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  • Oral presentation
  • Open Access

A Next Generation Sequencing approach to the mutational screening of patients affected with systemic autoinflammatory disorders: diagnosis improvement and interpretation of complex clinical phenotypes

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Pediatric Rheumatology201513 (Suppl 1) :O24

https://doi.org/10.1186/1546-0096-13-S1-O24

  • Published:

Keywords

  • Sanger Sequencing
  • Autoinflammatory Disease
  • False Positive Detection
  • Autoinflammatory Disorder
  • Positive Detection Rate

Introduction

Systemic autoinflammatory diseases (SAIDs) are a group of monogenic disorders characterized by inflammation which occurs in the absence of pathogenic auto-antibodies, auto-reactive T lymphocytes or other infective causes. More than 50% of SAID patients recruited to our Unit does not show any mutation at gene(s) tested by direct Sanger sequencing in the routine diagnosis. Clinical misdiagnosis, mutations in untested gene regions and genetic heterogeneity are possible explanations.

Objectives

To improve both the molecular diagnosis and genotype interpretation of SAIDs, we aimed at the development of a Next Generation Sequencing based protocol, designed for the simultaneous screening of ten genes known to be involved in a remarkable proportion of SAIDs. Different bio-informatics approaches were taken into consideration in order to define the best pipeline for variants detection.

Patients and methods

A panel of gene amplicons specific for the diseases under study was designed through the Ion AmpliSeq™ designer software. Fifty SAID patients, already genotyped for the respective causative gene(s), were massively sequenced for the coding portions of MEFV, MVK, TNFRSF1A, NLRP3, NLRP12, NOD2, PSTPIP1, IL1RN, LPIN2 and PSMB8. Three different bio-informatics pipelines, Ion Reporter™, CLC Bio Genomics Workbench, and GATK-based in-house workflow, were compared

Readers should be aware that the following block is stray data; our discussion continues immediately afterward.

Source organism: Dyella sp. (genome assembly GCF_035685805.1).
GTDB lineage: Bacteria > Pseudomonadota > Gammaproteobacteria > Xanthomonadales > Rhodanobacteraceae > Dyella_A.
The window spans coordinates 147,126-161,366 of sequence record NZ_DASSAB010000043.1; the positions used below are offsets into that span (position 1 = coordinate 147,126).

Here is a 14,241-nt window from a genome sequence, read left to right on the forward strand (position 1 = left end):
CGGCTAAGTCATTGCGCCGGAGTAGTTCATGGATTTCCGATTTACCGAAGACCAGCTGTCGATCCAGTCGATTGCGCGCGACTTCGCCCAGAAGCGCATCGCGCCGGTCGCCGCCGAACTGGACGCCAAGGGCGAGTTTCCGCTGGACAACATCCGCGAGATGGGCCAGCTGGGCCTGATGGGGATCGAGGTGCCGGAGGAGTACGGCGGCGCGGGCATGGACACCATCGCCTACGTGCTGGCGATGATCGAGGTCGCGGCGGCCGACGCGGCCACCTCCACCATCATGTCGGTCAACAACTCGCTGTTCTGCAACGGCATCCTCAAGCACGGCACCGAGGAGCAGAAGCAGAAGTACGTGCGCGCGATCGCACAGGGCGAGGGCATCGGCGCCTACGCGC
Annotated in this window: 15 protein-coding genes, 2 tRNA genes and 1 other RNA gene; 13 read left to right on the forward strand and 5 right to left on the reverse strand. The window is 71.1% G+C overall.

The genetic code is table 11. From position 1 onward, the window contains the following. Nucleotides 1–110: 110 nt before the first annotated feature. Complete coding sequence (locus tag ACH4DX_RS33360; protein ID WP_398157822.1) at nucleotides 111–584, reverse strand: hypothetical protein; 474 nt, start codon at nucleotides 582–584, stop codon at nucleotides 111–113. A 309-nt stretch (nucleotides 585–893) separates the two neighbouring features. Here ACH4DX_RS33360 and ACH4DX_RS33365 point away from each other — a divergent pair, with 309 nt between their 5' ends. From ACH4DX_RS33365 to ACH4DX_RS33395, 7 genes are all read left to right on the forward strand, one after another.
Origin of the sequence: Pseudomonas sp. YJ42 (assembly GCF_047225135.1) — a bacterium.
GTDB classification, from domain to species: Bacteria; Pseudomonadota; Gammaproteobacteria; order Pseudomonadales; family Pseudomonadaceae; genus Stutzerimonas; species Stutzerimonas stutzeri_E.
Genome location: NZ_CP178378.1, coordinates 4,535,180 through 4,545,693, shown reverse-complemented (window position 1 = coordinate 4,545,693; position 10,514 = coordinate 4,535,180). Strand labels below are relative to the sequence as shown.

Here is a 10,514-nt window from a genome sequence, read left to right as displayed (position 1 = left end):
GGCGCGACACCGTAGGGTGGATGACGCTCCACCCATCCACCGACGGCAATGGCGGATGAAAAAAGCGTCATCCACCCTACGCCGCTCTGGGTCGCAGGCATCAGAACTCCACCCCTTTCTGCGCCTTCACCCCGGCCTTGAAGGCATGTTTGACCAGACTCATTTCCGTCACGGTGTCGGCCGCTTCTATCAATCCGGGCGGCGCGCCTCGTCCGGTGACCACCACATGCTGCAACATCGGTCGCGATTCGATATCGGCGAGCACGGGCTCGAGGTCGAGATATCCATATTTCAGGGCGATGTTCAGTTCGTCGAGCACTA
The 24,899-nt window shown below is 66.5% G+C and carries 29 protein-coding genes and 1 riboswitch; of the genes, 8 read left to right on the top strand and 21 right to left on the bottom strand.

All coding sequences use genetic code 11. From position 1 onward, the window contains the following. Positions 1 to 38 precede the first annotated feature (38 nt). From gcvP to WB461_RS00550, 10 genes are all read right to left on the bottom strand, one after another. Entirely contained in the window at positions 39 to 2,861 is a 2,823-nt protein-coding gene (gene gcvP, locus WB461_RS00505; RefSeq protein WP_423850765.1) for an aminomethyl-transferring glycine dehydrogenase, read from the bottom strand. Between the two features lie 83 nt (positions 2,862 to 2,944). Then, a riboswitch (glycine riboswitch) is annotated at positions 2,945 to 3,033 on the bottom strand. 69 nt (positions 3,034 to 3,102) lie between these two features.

Results

The approach we propose here for NGS-based diagnosis of SAIDs, has resulted technically suitable, with a very high mean coverage (336X) and nearly full detection of variants. Besides expected mutation, we could also identify many unexpected variants that were all validated by Sanger sequencing and compared to assess true and false positive detection rates of the three workflows. Finally, the overall clinical picture of 34 patients were re-evaluated in the light of the new mutations found.

Conclusions

The present gene panel has resulted suitable for molecular diagnosis of SAIDs. Besides causative mutations, most patients have turned out to carry variants of unclear significance that will need further investigation. Moreover, genotype-phenotype correlation drawn in 34 patients has confirmed a remarkably difficult interpretation of NGS data in patients with an undefined or complex inflammatory phenotype. This supports the need of evidence-based and validated clinical criteria as crucial tools to be used concurrently with the genetic analysis for the final diagnosis and classification of SAIDs patients. In addition to setting a first approach to mutational detection in SAIDs, patients left without a clear diagnosis will be identified as candidate for the successive NGS analysis of the whole exome.

Authors’ Affiliations

(1)
IRCCS G Gaslini, UOC Medical Genetics, Genoa, Italy
(2)
IRCCS G Gaslini, UOC Pediatric Rheumatology, Genoa, Italy
(3)
Ospedale Galliera, Laboratory of Human Genetics, Genoa, Italy
(4)
IRCCS Policlinico S Matteo, Laboratorio Biotecnologie, Pavia, Italy
(5)
Division of Rheumatology, Bambin Gesù Childern's Hospital, Rome, Italy
(6)
Department of Pediatrics, IRCCS Burlo Garofolo, Trieste, Italy
(7)
IRCCS G Gaslini, Department of Pediatrics, Genoa, Italy
(8)
Università di Torino, Dipartimento di Salute Pubblica e Pediatria, Torino, Italy
(9)
Second University of Naples, Women, Child and General and Specialistic Surgery, Naples, Italy
(10)
Università degli studi di Milano, UO Dermatologia, Milan, Italy
(11)
IRCCS, UOC Pediatric Rheumatology, Genoa, Italy

Copyright

© Rusmini et al. 2015

This article is published under license to BioMed Central Ltd. This is an Open Access article distributed under the terms of the Creative Commons Attribution License (http://creativecommons.org/licenses/by/4.0), which permits unrestricted use, distribution, and reproduction in any medium, provided the original work is properly cited. The Creative Commons Public Domain Dedication waiver (http://creativecommons.org/publicdomain/zero/1.0/) applies to the data made available in this article, unless otherwise stated.

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